The rate of inflation in the UK as measured by the Consumer Prices Index rose slightly to 0.6% in July, according to the Office for National Statistics (ONS).
It is the highest rate since November 2014, despite the slight increase from 0.5% in June. Although CPI remains as historically low levels, it suggests that the period of extremely low inflation could be coming to an end. Inflation spent much of 2015 hovering around zero, sometimes falling into negative territory.
The ONS said rises in petrol prices, alcohol prices and the cost of accommodation services were the main contributors in the increase. But a smaller fall in food prices than last year also had an effect.
Meanwhile, inflation as measured by the Retail Prices Index (RPI), hit 1.9%, up from 1.6% in June. July's RPI figure determines how much regulated rail fares can rise in January in England, Scotland and Wales.
Jeremy Cook, chief economist at World First, said: "As the pound falls, prices will rise; we are an island after all. While GDP has been revised lower by economists and the Bank of England since Brexit, inflation has naturally been revised higher on the basis of a weaker sterling.
"If our calls of GBPUSD coming lower to 1.22 by the end of the year are correct, then inflation will spike above 2.5% next year. But calendar effects should allow the Bank of England t keep its foot on the stimulus pedals, especially if it is to be believed that the inflation target is no longer as important as growth, jobs and financial stability."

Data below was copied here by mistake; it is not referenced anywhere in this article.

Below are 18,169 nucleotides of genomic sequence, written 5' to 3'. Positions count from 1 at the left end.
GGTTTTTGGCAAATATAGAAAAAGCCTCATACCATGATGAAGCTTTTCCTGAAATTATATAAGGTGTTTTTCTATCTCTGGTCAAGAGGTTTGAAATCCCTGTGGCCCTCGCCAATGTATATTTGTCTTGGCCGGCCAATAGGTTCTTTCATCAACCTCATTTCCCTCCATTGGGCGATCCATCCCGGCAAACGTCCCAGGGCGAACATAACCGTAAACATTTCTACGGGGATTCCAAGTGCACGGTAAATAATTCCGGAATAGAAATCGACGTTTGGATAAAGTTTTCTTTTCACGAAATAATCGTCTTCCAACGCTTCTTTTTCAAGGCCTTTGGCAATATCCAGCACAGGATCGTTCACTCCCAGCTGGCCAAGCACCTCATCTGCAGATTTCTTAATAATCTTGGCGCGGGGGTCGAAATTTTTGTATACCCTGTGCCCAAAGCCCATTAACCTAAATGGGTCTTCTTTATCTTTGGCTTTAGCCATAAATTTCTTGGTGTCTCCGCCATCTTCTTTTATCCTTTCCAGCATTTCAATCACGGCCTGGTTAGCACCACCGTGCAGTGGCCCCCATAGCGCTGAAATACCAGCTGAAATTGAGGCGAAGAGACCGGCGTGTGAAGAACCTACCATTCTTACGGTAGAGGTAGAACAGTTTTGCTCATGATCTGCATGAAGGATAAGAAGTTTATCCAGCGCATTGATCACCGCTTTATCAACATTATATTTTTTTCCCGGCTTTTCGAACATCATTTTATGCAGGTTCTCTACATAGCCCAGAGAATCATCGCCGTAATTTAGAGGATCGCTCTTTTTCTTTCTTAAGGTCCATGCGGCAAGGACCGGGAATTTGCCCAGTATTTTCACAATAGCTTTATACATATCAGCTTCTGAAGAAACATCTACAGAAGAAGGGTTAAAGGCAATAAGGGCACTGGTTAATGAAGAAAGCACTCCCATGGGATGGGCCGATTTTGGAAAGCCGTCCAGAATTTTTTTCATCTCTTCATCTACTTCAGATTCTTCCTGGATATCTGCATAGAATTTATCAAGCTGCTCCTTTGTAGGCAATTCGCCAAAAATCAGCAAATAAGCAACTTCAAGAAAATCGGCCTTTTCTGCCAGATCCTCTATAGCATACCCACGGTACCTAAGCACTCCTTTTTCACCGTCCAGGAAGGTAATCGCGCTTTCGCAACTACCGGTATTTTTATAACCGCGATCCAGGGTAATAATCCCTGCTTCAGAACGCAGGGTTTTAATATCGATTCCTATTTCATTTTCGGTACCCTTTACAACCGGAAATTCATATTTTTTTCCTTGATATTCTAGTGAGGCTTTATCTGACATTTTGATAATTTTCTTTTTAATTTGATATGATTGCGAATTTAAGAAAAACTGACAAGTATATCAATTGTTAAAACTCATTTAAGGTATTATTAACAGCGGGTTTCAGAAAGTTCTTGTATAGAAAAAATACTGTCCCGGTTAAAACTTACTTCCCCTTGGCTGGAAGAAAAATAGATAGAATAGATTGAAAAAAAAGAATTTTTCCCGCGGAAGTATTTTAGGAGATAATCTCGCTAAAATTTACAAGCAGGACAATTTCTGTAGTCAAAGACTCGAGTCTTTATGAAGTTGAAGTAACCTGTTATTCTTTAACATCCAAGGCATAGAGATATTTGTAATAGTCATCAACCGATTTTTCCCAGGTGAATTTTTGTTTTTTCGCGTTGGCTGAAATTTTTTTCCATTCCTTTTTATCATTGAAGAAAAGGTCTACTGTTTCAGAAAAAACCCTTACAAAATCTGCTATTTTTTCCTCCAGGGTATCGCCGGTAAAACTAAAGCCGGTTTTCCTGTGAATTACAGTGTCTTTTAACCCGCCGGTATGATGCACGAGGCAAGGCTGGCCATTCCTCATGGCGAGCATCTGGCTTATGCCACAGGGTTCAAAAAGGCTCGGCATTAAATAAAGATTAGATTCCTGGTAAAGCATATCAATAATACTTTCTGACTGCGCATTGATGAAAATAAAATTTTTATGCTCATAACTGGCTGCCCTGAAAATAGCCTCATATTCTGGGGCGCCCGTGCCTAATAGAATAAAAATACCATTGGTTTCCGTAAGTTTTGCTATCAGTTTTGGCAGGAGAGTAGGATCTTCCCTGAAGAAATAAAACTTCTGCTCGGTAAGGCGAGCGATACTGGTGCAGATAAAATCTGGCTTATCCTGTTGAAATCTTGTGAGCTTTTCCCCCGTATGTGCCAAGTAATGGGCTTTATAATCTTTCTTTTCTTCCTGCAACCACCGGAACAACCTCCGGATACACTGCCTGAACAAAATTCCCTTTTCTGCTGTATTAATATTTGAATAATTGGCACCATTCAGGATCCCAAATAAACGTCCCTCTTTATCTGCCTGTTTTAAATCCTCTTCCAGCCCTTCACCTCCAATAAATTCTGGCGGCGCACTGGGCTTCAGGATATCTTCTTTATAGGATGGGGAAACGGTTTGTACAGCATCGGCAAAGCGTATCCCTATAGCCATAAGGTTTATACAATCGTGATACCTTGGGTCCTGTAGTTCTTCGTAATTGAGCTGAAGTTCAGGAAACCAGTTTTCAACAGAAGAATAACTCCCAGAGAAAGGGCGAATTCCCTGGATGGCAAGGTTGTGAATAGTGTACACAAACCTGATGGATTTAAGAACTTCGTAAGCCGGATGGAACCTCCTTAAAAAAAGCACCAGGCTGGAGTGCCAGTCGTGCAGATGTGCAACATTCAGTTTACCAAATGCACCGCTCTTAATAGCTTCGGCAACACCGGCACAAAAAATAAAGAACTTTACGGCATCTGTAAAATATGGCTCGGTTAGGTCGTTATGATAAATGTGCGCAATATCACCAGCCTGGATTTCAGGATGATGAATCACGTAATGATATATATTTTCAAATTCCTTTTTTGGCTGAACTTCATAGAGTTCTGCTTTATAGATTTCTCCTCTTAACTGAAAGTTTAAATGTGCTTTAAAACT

Separate figures from the ONS show the vote to leave the European Union, and the subsequent fall in the value of the pound had raised import costs for manufacturers. In the year to June, input prices for manufacturing firms were down 0.5%, but fast forward a month and there was an annual increase of 4.3%.
Mike Prestwood, head of prices at the ONS, said: "There was no obvious impact on today's consumer prices figures following the EU referendum results though the Producer Prices Index suggests the fall in the exchange rate is beginning to push up import prices faced by manufacturers."